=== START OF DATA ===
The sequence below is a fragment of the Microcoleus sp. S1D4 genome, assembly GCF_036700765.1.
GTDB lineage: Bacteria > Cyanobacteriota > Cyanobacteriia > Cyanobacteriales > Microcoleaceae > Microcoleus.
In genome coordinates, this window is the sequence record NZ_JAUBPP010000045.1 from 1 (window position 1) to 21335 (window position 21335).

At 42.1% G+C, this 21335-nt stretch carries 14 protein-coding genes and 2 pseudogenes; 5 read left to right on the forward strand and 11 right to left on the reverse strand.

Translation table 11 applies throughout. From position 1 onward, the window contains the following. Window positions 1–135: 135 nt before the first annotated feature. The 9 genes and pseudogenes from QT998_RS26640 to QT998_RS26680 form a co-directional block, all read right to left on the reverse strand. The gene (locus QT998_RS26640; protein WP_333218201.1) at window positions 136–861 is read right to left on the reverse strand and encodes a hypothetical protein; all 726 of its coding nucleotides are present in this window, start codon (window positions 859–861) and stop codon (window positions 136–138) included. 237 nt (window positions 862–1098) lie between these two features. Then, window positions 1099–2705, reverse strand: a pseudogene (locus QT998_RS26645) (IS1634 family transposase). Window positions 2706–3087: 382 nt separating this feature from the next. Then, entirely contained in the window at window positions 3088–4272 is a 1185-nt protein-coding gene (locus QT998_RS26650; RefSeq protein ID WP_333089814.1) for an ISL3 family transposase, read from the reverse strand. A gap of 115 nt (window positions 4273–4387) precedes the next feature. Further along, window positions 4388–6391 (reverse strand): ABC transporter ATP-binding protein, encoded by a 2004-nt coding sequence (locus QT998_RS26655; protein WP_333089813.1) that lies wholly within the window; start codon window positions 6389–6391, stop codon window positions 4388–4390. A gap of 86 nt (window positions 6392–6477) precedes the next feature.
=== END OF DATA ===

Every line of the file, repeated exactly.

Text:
The sequence below is a fragment of the Microcoleus sp. S1D4 genome, assembly GCF_036700765.1.
GTDB lineage: Bacteria > Cyanobacteriota > Cyanobacteriia > Cyanobacteriales > Microcoleaceae > Microcoleus.
In genome coordinates, this window is the sequence record NZ_JAUBPP010000045.1 from 1 (window position 1) to 21335 (window position 21335).

At 42.1% G+C, this 21335-nt stretch carries 14 protein-coding genes and 2 pseudogenes; 5 read left to right on the forward strand and 11 right to left on the reverse strand.

Translation table 11 applies throughout. From position 1 onward, the window contains the following. Window positions 1–135: 135 nt before the first annotated feature. The 9 genes and pseudogenes from QT998_RS26640 to QT998_RS26680 form a co-directional block, all read right to left on the reverse strand. The gene (locus QT998_RS26640; protein WP_333218201.1) at window positions 136–861 is read right to left on the reverse strand and encodes a hypothetical protein; all 726 of its coding nucleotides are present in this window, start codon (window positions 859–861) and stop codon (window positions 136–138) included. 237 nt (window positions 862–1098) lie between these two features. Then, window positions 1099–2705, reverse strand: a pseudogene (locus QT998_RS26645) (IS1634 family transposase). Window positions 2706–3087: 382 nt separating this feature from the next. Then, entirely contained in the window at window positions 3088–4272 is a 1185-nt protein-coding gene (locus QT998_RS26650; RefSeq protein ID WP_333089814.1) for an ISL3 family transposase, read from the reverse strand. A gap of 115 nt (window positions 4273–4387) precedes the next feature. Further along, window positions 4388–6391 (reverse strand): ABC transporter ATP-binding protein, encoded by a 2004-nt coding sequence (locus QT998_RS26655; protein WP_333089813.1) that lies wholly within the window; start codon window positions 6389–6391, stop codon window positions 4388–4390. A gap of 86 nt (window positions 6392–6477) precedes the next feature.